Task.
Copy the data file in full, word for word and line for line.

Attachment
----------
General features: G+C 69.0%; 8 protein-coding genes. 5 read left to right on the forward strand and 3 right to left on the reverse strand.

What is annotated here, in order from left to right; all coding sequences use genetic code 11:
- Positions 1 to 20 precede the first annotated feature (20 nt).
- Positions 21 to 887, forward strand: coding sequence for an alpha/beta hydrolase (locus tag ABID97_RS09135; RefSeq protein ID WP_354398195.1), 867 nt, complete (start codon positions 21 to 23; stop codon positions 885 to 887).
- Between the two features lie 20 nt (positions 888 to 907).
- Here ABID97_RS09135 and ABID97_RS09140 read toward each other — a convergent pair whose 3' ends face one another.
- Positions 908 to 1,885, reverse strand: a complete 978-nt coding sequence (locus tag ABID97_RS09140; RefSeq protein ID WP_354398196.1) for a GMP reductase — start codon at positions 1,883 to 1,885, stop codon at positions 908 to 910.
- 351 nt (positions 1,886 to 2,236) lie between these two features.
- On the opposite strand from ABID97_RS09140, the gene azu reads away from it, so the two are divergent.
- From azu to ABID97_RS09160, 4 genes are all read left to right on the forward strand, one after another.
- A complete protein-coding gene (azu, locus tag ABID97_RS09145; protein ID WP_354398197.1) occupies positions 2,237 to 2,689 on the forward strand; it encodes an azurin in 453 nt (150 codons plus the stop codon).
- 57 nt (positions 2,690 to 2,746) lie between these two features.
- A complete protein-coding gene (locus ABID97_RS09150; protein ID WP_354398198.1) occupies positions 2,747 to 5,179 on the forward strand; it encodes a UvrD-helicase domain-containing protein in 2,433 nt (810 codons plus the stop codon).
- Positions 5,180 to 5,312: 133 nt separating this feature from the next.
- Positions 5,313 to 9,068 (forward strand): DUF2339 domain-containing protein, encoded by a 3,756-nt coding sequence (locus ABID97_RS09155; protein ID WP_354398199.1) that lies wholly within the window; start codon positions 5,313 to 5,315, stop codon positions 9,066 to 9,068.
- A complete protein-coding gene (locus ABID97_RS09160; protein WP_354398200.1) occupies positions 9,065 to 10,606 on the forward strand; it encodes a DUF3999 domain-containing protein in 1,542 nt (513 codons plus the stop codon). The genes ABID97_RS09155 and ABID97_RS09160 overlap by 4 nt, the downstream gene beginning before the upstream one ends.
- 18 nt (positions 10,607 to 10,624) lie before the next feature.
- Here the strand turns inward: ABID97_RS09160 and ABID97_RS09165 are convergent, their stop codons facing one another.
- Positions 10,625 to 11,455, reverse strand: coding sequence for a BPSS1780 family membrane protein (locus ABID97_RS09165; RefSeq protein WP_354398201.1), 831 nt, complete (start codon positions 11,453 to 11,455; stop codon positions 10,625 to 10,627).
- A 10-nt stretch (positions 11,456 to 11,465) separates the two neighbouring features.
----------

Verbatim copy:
General features: G+C 69.0%; 8 protein-coding genes. 5 read left to right on the forward strand and 3 right to left on the reverse strand.

What is annotated here, in order from left to right; all coding sequences use genetic code 11:
- Positions 1 to 20 precede the first annotated feature (20 nt).
- Positions 21 to 887, forward strand: coding sequence for an alpha/beta hydrolase (locus tag ABID97_RS09135; RefSeq protein ID WP_354398195.1), 867 nt, complete (start codon positions 21 to 23; stop codon positions 885 to 887).
- Between the two features lie 20 nt (positions 888 to 907).
- Here ABID97_RS09135 and ABID97_RS09140 read toward each other — a convergent pair whose 3' ends face one another.
- Positions 908 to 1,885, reverse strand: a complete 978-nt coding sequence (locus tag ABID97_RS09140; RefSeq protein ID WP_354398196.1) for a GMP reductase — start codon at positions 1,883 to 1,885, stop codon at positions 908 to 910.
- 351 nt (positions 1,886 to 2,236) lie between these two features.
- On the opposite strand from ABID97_RS09140, the gene azu reads away from it, so the two are divergent.
- From azu to ABID97_RS09160, 4 genes are all read left to right on the forward strand, one after another.
- A complete protein-coding gene (azu, locus tag ABID97_RS09145; protein ID WP_354398197.1) occupies positions 2,237 to 2,689 on the forward strand; it encodes an azurin in 453 nt (150 codons plus the stop codon).
- 57 nt (positions 2,690 to 2,746) lie between these two features.
- A complete protein-coding gene (locus ABID97_RS09150; protein ID WP_354398198.1) occupies positions 2,747 to 5,179 on the forward strand; it encodes a UvrD-helicase domain-containing protein in 2,433 nt (810 codons plus the stop codon).
- Positions 5,180 to 5,312: 133 nt separating this feature from the next.
- Positions 5,313 to 9,068 (forward strand): DUF2339 domain-containing protein, encoded by a 3,756-nt coding sequence (locus ABID97_RS09155; protein ID WP_354398199.1) that lies wholly within the window; start codon positions 5,313 to 5,315, stop codon positions 9,066 to 9,068.
- A complete protein-coding gene (locus ABID97_RS09160; protein WP_354398200.1) occupies positions 9,065 to 10,606 on the forward strand; it encodes a DUF3999 domain-containing protein in 1,542 nt (513 codons plus the stop codon). The genes ABID97_RS09155 and ABID97_RS09160 overlap by 4 nt, the downstream gene beginning before the upstream one ends.
- 18 nt (positions 10,607 to 10,624) lie before the next feature.
- Here the strand turns inward: ABID97_RS09160 and ABID97_RS09165 are convergent, their stop codons facing one another.
- Positions 10,625 to 11,455, reverse strand: coding sequence for a BPSS1780 family membrane protein (locus ABID97_RS09165; RefSeq protein WP_354398201.1), 831 nt, complete (start codon positions 11,453 to 11,455; stop codon positions 10,625 to 10,627).
- A 10-nt stretch (positions 11,456 to 11,465) separates the two neighbouring features.